According to the flexibility factor, budgets are classified into:
This is budget in which targets are rigidly fixed. Such budgets are usually prepared from one to three months in advance of the fiscal year to which they are applicable. Thus, twelve months or more may elapse before figures forecast for the budget are used to measure actual performance. Many things may happen during this intervening period and they may make the figures go widely out of line with the actual figures. Though it is true that a fixed, or static budget as it is sometimes called, can be revised whenever the necessity arises, it smacks of rigidity and artificiality so far as control over costs and expenses are concerned. Such budgets are preferred only where sales can be forecast with the greatest of accuracy which means, in turn, that the cost and expenses in relation to sales can be quite accurately ascertained.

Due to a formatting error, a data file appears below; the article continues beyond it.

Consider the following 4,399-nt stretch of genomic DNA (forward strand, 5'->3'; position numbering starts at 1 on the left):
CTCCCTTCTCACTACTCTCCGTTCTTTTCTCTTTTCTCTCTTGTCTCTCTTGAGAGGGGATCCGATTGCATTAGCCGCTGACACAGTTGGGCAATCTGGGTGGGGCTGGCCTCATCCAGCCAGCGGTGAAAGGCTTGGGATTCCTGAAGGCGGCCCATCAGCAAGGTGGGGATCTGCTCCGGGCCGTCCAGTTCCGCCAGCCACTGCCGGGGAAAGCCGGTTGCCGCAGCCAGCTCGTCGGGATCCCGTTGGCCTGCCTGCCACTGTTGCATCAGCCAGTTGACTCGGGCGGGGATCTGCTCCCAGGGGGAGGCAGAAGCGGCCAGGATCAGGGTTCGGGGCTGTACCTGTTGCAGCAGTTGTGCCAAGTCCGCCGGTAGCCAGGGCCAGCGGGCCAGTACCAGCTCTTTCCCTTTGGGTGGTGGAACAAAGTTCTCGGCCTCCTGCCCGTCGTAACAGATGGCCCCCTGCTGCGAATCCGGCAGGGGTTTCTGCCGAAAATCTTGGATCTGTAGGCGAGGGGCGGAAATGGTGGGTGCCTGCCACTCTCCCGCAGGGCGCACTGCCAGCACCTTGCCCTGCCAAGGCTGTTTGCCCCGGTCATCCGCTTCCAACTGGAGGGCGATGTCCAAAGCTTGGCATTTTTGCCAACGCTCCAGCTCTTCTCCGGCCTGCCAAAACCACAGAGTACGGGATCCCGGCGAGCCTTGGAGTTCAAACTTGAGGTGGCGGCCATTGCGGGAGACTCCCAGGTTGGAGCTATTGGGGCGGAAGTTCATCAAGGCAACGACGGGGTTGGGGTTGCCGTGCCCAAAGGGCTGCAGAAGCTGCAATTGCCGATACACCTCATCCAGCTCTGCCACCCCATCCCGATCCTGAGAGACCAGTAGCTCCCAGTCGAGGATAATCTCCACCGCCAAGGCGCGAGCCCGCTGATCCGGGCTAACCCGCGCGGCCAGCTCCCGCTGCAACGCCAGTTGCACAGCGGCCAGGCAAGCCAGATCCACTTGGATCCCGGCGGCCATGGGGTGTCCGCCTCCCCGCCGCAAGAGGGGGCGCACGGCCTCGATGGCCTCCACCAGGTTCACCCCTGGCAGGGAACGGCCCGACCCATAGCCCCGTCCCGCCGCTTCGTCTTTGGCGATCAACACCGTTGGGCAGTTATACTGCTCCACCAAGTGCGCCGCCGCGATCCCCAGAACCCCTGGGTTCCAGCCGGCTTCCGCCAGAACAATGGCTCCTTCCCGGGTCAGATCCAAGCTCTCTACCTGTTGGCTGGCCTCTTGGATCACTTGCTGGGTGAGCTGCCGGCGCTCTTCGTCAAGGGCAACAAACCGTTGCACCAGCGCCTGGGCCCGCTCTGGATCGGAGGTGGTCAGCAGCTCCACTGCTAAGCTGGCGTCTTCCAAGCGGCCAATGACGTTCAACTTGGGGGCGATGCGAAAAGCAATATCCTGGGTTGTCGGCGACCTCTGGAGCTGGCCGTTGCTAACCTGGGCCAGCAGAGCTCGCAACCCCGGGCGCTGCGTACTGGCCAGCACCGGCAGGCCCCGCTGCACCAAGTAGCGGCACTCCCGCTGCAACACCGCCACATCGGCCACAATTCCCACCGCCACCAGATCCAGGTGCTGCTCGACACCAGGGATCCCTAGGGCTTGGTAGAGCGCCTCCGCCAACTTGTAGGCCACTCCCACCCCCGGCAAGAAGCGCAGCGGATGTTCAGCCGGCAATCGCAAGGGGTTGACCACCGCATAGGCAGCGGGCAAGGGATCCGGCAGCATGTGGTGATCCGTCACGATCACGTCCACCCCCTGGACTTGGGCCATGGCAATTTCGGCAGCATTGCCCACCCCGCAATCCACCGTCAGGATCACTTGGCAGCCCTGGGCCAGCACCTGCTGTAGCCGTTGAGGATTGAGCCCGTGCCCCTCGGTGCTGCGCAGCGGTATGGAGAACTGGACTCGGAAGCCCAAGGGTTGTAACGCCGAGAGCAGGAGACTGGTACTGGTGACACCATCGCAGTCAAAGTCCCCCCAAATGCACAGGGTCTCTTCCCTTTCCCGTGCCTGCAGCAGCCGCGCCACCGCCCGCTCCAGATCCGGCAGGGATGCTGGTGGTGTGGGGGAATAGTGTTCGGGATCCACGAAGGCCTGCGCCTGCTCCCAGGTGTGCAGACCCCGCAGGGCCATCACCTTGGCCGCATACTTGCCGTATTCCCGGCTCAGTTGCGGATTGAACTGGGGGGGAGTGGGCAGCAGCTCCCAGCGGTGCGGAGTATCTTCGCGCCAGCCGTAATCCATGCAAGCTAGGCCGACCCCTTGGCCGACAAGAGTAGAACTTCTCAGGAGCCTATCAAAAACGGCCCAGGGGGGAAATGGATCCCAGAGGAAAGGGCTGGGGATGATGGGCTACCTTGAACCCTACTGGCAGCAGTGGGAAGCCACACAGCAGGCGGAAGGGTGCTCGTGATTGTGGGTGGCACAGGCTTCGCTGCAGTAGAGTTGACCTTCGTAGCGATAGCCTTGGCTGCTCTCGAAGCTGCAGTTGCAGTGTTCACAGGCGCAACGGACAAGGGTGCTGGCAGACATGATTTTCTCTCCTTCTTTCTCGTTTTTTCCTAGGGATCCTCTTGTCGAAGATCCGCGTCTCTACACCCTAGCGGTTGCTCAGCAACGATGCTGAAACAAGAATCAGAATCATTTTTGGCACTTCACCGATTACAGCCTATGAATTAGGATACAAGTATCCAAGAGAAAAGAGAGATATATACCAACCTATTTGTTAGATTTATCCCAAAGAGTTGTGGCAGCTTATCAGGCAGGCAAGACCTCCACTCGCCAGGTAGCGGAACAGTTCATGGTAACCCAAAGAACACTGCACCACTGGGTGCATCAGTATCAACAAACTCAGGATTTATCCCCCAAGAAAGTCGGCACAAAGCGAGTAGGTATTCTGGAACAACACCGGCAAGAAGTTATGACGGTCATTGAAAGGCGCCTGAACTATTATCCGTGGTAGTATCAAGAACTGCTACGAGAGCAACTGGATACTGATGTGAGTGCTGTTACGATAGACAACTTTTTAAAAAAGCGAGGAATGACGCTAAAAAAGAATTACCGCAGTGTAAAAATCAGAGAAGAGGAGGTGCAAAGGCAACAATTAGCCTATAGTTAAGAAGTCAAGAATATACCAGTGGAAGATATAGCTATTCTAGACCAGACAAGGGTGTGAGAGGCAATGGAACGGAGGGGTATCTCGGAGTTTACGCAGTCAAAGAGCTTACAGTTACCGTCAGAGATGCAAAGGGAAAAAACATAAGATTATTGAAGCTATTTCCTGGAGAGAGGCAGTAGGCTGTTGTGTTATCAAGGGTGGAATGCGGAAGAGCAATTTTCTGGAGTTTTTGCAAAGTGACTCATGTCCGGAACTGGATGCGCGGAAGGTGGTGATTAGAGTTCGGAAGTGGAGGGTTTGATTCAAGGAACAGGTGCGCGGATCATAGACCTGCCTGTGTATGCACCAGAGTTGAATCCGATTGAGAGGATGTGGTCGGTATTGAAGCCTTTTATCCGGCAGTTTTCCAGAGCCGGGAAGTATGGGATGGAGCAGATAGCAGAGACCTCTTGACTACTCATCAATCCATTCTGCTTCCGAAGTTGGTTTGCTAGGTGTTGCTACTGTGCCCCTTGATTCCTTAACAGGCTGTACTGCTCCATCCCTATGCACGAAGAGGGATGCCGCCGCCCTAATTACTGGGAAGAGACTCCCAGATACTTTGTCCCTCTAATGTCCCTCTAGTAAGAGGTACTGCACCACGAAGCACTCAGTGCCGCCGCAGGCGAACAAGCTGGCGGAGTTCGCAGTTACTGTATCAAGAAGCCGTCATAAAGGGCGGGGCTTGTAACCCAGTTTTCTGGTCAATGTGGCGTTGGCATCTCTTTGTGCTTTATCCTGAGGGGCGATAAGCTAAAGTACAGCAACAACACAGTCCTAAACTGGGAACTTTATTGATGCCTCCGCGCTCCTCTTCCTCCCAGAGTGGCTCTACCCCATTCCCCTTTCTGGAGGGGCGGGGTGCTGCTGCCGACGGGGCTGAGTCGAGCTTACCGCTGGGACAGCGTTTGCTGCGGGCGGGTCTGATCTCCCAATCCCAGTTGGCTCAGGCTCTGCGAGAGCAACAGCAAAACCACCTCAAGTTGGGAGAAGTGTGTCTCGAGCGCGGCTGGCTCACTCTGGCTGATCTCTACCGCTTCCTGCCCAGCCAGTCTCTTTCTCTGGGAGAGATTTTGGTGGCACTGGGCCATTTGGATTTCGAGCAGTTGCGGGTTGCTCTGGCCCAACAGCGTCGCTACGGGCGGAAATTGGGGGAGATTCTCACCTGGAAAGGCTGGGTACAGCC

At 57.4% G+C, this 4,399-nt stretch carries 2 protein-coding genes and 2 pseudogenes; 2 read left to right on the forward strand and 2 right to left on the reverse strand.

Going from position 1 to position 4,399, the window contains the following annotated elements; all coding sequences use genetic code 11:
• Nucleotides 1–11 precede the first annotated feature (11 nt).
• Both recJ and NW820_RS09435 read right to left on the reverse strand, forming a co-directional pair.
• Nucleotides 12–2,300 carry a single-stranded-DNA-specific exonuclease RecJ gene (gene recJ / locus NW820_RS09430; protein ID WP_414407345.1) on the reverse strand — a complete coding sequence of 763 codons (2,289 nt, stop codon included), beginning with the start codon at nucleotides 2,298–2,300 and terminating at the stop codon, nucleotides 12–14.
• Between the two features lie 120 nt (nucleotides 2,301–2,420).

The figures used in this form of cost and expenses budget are made adaptable to any given set of operating conditions within any month of the fiscal year. The figures range from the lowest to the highest probable percentages of operating performance. From this point of view, a flexible budget prepared for an expenses group can be for the entire fiscal year, or as long as there is no need of material changes in the standards. Thus, the flexible budget provides a distinct advantage over the static budget particularly where it is difficult to forecast sales, costs and expenses with any degree of accuracy.